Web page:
**January 06 2016**

**13-14.01.2016: Visit of Leticia F. Cugliandolo**

Leticia F. Cugliandolo (Université Pierre et Marie Curie, Paris) is visiting us and will give a talk on Thursday 14th of January in the Physikalisches Kolloquium at 16.00.

She will talk about phase ordering kinetics in two dimensions.

**January 06 2016**

**13-14.01.2016: Visit of Simone Montangero and Pietro Silvi**

Simone Montangero and Pietro Silvi (Institute for Complex Quantum Systems - University of Ulm) are visiting us.

**December 11 2015**

**New Article: Dynamical depinning of a Tonks Girardeau gas**

#### Dynamical depinning of a Tonks Girardeau gas

Florian Cartarius, Eiji Kawasaki, Anna Minguzzi

Phys. Rev. A 92, 063605 (2015)

We study the dynamical depinning following a sudden turn off of an optical lattice for a gas of impenetrable bosons in a tight atomic waveguide. We use a Bose-Fermi mapping to infer the exact quantum dynamical evolution. At long times, in the thermodynamic limit, we observe the approach to a nonequilibrium steady state, characterized by the absence of quasi-long-range order and a reduced visibility in the momentum distribution. Similar features are found in a finite-size system at times corresponding to half the revival time, where we find that the system approaches a quasisteady state with a power-law behavior.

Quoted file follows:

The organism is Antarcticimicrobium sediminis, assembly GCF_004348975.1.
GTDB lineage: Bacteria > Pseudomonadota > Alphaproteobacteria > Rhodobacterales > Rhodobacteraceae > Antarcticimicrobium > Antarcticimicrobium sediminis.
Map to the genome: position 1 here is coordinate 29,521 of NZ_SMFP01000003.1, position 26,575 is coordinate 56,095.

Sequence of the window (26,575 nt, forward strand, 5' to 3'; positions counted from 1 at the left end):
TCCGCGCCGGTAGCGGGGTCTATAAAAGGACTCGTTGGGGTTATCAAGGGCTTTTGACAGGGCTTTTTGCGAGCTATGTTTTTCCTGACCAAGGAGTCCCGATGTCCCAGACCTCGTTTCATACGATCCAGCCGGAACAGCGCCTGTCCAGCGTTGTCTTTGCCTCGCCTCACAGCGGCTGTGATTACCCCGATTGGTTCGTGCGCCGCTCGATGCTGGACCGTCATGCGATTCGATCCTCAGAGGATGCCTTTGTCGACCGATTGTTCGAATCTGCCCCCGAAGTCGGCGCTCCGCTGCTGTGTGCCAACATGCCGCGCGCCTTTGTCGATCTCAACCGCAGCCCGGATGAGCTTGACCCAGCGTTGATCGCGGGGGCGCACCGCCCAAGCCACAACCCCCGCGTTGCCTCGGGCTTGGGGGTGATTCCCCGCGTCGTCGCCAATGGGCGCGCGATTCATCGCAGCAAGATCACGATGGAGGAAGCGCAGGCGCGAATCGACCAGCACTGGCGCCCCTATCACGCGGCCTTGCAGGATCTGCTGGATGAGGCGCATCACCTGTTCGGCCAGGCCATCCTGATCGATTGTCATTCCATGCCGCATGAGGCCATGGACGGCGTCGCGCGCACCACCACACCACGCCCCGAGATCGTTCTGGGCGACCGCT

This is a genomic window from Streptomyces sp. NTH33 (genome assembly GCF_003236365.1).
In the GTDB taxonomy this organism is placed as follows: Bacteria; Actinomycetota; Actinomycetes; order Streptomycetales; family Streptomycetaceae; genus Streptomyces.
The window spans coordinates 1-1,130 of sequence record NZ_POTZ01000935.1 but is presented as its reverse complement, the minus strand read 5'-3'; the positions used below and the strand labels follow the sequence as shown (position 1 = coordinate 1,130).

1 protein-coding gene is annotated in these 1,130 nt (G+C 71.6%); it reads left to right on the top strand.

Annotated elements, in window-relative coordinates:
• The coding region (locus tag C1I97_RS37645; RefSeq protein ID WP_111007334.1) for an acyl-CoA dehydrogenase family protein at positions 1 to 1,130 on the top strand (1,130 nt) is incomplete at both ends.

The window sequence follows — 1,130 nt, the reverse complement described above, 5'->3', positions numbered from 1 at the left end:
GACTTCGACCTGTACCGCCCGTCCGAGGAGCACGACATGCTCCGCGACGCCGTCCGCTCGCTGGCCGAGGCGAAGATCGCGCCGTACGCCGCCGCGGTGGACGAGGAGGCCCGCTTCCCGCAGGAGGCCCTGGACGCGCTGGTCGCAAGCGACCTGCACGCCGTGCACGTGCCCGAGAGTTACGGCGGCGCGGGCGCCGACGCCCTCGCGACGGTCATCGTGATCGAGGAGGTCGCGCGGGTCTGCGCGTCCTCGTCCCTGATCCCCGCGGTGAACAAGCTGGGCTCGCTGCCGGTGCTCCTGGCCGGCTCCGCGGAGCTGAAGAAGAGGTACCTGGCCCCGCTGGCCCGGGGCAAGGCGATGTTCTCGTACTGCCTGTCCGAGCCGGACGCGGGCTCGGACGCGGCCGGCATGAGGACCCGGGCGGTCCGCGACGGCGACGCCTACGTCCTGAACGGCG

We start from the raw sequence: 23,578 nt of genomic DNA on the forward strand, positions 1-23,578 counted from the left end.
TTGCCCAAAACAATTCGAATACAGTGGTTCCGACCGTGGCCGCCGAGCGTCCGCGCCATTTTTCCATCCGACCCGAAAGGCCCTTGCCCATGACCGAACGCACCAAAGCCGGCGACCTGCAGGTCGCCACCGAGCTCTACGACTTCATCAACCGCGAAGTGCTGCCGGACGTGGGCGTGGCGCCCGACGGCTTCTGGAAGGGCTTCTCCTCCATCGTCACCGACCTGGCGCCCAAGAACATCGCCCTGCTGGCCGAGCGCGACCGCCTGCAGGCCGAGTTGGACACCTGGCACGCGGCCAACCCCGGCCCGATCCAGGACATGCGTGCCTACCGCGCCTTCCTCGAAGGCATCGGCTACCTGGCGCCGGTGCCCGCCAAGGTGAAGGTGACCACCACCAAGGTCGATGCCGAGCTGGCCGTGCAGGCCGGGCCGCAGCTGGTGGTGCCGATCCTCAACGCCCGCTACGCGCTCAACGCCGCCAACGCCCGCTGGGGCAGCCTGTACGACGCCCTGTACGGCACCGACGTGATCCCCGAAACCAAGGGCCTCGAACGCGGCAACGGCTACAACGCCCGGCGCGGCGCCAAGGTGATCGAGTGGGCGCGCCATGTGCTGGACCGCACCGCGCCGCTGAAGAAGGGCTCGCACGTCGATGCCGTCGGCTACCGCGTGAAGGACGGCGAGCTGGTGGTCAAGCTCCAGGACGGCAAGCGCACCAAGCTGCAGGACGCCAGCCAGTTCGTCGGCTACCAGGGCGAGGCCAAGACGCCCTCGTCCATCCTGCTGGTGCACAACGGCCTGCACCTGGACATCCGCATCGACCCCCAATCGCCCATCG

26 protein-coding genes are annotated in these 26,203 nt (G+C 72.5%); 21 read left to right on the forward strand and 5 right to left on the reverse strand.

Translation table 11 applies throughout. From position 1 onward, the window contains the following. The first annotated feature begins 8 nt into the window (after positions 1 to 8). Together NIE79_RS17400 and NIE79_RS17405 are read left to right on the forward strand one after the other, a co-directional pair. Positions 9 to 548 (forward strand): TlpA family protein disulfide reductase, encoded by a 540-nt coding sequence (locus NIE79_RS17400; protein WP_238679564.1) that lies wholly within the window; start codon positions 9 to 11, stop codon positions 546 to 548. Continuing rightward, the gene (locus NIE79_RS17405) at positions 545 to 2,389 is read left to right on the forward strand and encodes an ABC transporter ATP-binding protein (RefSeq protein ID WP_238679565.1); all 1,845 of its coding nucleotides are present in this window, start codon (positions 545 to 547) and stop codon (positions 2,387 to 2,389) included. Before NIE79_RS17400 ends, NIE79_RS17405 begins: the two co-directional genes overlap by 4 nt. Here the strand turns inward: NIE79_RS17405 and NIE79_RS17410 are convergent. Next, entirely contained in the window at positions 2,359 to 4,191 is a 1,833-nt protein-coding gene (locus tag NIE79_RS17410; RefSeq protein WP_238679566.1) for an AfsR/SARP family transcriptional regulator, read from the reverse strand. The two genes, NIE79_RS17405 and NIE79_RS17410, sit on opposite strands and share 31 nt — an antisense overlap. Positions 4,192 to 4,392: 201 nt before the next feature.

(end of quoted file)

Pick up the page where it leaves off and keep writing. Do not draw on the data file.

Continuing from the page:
**December 11 2015**

**14.12.2015: Visit of Christiane Koch**

Christiane Koch is visiting us.

**December 11 2015**

**14.-15.12.2015: Visit of Francesco Piazza**

Francesco Piazza visits us and will give a talk on Tuesday 15.12.2015 in the group seminar @09.00 in 4.18.